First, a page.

NewsApp (Free)

Read news as it happens
Download NewsApp

Available on  

Rediff News  All News  » News » EU report on Kashmir criticises Pakistan

EU report on Kashmir criticises Pakistan

May 25, 2007 03:02 IST

The European Parliament has adopted a report on Kashmir, criticising Pakistan for its lack of progress on democracy and human rights and commending India as the largest secular democracy.

On Pakistan, the report placed by Baroness Emma Nicholson on Thursday voiced concerns over fundamental freedoms and in particular the rights of women, children and minorities.

It is also concerned at report of torture, mistreatment, discrimination and corruption in Pakistan-occupied Kashmir.

The report noted that 'India is the world's largest secular democracy and has devolved democratic structures at all levels' while 'Pakistan still lacks full implementation of democracy in PoK, and is yet to take steps towards democracy in Gilgit and Baltistan.'

The report said Pakistan President Pervez Musharraf has not been able to implement his undertaking made in 1999 that 'the armed forces have no intention of staying in charge any longer than is absolutely necessary to pave the way for true democracy to flourish in Pakistan.'

During the debate on the report, members of European Parliament regretted the 'negative chain of events set in motion by the suspension of Chief Justice Iftikhar Muhammed Chaudhry' and deplored the recent outbreaks of violence in Pakistan, according to an official release issued by the European Parliament.

The report asked Pakistan to ensure free and fair elections in the PoK, Gilgit and Baltistan and MEPs regretted the 'continuing ambivalence' of the Pakistan government with regard to the ethnic identity of Gilgit and Baltistan.

The House also expressed concern at 'documented human rights violations by Pakistan' in Gilgit and Baltistan and at reports of torture and mistreatment, discrimination, and corruption in PoK.

It also urged the Indian government to 'put an end to all practices of extrajudicial killings, disappearances, torture and arbitrary detention in Jammu and Kashmir,' and to establish an independent commission of inquiry into serious violations of human rights by Indian security forces.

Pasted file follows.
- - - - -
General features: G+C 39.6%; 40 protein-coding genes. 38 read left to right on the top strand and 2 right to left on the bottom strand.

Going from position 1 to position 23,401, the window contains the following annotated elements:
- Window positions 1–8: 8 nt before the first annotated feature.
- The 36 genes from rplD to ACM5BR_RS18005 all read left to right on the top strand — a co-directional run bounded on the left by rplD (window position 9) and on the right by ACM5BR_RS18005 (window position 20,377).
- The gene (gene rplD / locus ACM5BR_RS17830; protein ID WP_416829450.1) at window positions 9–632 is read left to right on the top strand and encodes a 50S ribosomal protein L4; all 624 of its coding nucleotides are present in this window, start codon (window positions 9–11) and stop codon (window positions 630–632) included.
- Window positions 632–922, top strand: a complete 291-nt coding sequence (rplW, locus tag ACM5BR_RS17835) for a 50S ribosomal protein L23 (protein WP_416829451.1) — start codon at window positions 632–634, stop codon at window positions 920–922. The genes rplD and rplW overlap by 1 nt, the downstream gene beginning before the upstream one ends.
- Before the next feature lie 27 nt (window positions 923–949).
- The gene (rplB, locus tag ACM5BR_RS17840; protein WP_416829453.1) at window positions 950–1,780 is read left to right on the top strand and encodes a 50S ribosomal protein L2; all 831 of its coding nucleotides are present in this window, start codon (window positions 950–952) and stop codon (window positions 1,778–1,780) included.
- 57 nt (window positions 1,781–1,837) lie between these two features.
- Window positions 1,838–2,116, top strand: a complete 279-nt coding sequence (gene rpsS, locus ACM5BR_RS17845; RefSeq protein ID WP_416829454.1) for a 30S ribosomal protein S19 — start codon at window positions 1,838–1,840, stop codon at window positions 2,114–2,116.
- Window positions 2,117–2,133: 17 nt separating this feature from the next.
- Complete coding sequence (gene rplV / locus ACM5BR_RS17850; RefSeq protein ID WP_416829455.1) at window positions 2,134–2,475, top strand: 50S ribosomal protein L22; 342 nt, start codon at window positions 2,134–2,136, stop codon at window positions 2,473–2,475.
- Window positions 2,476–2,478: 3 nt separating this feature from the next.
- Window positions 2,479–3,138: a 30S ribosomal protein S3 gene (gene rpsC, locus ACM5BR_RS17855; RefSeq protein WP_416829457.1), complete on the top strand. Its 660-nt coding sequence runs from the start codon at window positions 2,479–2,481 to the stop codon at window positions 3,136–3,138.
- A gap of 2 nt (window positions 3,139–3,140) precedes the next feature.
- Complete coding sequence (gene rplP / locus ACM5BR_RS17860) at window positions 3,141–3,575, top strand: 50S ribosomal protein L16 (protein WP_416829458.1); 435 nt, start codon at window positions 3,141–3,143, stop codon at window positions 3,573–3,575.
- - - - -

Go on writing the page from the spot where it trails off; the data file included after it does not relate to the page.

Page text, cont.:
The members called on both governments to allow international human rights groups access to the region for investigations.

It pointed out that the Kashmir issue has festered for nearly six decades and said the resolution of the 'conflict can best be achieved jointly by constant engagement between India and Pakistan.'

'Resolution of the continuing conflict along the LoC can best be achieved jointly by a constant engagement between the governments of India and Pakistan, involving the peoples of all parts of the former princely state,' the report said.

It commended both countries on the peace moves underway and welcomed the restoration of bilateral talks.

The Nicholoson report reaffirmed that 'all people have the inalienable right of self-determination,' while pointing to the fact that 'the pre-conditions for invoking the plebiscite have not been met at present.'

Several members raised the possibility of Kashmir having self-determination in future.

The report was passed by an overwhelming majority with 522 votes in its favour and nine against it.

It expressed concerns that Pakistan 'has encouraged militants to commit atrocities" in Jammu and Kashmir and takes a firm line on human rights abuses.

Charles Tannock, an MEP, began with a reference to the 'tragic and bloody dispute' between India and Pakistan, which 'is one of the oldest in the world.' He congratulated Nicholson on the 'content and quality' of the report, in particular the 'accurate tone' in which it was written.

James Elles, while welcoming the report, expressed concern over 'the question of machine-readable Pakistan passports.'

Neena Gill said in time the report 'will be an authoritative report on the issue. It has brought out into the open for the first time the conditions prevailing not only in Kashmir but also in northern areas.'